Each athlete will have their own personal experience when it comes to the actions they take throughout their recruitment. Because of this, many athletes are faced with difficult decisions right from the beginning of their process, but keep in mind you are the one who needs to be making the big decisions. Only you will know how to make the best choice for you.
It’s always best to get all the advice you can and to learn what your peers have been up to in certain recruitment circumstances. This will help you get an overall feel for what playing college sports is all about, and will tell you what you need to do to prepare if a similar situation arises for you.
Kyle Prater: His College Transfer Experience
Kyle Prater, a USC recruit, who this year asked to be released and transfer to Northwestern. Prater was an incoming freshman at USC when it was announced; a new head coach would be leading his new team. Prater stayed committed and redshirted. After his first season he wanted to be released from USC and attend college near his home town in Illinois.
Any college player has the choice to transfer schools when they want to, but in doing so they are risking their chances of competing during the following season due to NCAA transfer rules.
Prater’s case is unique because he asked to be granted a “hardship waiver” so he could begin playing football immediately after transferring. If it were not because of two important factors for Prater’s transfer he may not have gotten to transfer without missing out on a season.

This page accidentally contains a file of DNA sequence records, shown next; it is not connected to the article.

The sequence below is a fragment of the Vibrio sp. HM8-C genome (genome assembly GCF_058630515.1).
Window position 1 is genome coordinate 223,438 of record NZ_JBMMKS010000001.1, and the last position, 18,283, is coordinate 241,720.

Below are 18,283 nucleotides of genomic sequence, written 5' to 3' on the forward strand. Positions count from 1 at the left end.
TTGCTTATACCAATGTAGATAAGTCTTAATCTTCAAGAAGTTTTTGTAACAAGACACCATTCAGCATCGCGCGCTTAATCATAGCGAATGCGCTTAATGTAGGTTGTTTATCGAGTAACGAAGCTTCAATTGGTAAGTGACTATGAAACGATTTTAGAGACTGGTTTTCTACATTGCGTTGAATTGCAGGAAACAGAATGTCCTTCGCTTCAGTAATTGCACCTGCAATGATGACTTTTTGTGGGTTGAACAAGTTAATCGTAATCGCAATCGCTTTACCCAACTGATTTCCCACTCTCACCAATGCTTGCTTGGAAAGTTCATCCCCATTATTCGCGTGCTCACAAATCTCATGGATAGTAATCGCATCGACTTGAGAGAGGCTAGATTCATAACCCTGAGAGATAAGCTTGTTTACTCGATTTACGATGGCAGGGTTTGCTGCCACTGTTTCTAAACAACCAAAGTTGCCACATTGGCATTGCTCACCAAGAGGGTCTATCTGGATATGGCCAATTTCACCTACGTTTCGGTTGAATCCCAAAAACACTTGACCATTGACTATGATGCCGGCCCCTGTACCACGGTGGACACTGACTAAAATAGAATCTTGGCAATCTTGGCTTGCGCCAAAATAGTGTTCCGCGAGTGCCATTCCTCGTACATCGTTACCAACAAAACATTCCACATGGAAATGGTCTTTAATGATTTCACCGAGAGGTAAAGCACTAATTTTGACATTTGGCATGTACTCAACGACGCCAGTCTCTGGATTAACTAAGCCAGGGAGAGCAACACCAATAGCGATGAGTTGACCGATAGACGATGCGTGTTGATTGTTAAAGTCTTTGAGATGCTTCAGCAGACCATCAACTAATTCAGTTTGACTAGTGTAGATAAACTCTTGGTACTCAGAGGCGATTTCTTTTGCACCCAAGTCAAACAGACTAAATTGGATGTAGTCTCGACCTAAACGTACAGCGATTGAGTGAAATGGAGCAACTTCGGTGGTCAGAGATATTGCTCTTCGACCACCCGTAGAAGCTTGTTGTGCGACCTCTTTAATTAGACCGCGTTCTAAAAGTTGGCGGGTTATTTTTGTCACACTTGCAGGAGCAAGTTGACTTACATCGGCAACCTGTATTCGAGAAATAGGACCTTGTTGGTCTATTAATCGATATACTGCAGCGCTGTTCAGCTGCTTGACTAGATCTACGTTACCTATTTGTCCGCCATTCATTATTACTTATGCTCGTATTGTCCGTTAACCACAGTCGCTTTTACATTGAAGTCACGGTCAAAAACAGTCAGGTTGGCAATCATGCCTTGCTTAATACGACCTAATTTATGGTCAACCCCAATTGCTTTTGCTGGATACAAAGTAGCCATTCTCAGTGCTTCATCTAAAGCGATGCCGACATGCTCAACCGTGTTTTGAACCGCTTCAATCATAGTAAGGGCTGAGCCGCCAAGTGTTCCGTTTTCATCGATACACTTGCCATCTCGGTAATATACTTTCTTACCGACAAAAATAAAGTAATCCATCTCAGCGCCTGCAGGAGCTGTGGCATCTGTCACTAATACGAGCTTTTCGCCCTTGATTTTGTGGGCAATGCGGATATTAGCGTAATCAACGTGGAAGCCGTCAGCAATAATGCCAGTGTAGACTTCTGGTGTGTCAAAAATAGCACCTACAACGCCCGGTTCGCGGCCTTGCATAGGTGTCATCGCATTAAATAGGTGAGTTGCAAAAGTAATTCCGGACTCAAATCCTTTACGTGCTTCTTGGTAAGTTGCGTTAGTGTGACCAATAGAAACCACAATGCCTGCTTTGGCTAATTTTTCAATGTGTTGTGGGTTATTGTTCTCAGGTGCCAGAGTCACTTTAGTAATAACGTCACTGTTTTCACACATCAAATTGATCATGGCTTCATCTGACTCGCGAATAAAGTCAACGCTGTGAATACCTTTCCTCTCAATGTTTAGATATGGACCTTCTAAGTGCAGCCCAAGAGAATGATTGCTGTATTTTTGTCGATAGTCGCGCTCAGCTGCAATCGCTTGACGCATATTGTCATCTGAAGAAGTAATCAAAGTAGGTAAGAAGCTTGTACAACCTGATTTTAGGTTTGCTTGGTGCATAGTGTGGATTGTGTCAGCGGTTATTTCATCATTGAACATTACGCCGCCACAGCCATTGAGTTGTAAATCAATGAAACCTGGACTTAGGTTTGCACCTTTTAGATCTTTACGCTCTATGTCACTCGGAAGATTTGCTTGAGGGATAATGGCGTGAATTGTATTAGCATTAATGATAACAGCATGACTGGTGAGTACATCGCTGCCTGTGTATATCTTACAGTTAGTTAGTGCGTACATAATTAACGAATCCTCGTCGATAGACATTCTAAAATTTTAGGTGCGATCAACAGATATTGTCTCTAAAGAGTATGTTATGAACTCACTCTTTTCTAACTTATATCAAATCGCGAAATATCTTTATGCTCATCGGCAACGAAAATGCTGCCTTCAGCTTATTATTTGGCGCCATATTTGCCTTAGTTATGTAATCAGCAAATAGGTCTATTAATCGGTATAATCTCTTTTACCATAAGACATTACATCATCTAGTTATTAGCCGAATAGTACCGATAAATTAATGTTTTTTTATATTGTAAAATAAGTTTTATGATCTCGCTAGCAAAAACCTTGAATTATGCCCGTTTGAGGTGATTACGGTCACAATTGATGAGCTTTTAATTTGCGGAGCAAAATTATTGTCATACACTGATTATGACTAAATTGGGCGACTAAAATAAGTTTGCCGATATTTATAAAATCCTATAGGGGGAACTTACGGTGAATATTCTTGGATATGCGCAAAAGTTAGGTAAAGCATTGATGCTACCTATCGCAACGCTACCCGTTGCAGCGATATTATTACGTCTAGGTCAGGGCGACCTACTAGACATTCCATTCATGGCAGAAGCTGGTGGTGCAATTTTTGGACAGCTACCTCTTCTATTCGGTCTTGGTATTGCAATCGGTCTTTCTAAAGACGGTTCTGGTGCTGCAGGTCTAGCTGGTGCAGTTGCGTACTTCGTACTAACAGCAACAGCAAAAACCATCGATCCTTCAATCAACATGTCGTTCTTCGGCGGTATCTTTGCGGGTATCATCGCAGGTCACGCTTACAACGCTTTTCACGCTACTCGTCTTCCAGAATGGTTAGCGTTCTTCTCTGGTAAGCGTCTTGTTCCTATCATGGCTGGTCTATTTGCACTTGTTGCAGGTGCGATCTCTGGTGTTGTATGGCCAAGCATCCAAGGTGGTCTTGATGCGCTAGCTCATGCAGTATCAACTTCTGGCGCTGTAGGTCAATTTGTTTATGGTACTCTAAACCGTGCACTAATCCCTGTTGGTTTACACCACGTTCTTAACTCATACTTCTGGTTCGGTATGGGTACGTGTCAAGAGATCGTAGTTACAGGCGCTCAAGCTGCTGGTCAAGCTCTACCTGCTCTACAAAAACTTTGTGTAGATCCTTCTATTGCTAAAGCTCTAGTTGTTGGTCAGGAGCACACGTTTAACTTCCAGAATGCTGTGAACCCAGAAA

The first being he was voluntarily leaving a top ranked college team for one less noted and with little chance of winning a conference title. Not many athletes are giving up their chance to play for a top team for a less noted one like Prater was.
The second factor to help him meet eligibility was the assistance and guidance from Northwestern’s athletic department, including; the head football coach, the director of football operations, the athletic director and two of the college’s compliance officers. If it were not for the coordination of an entire staff, Prater would not have been able to play.
Why you need to know this:
Even though Prater is able to continue to compete this year without losing a year or eligibility, his transfer situation could have been worse. What you need to take away from Prater’s transfer is; If you DO plan to transfer, make sure you know what you will be in for and how long the process could end up taking. There are a lot of people who need to work together in order to coordinate one athletes transfer request.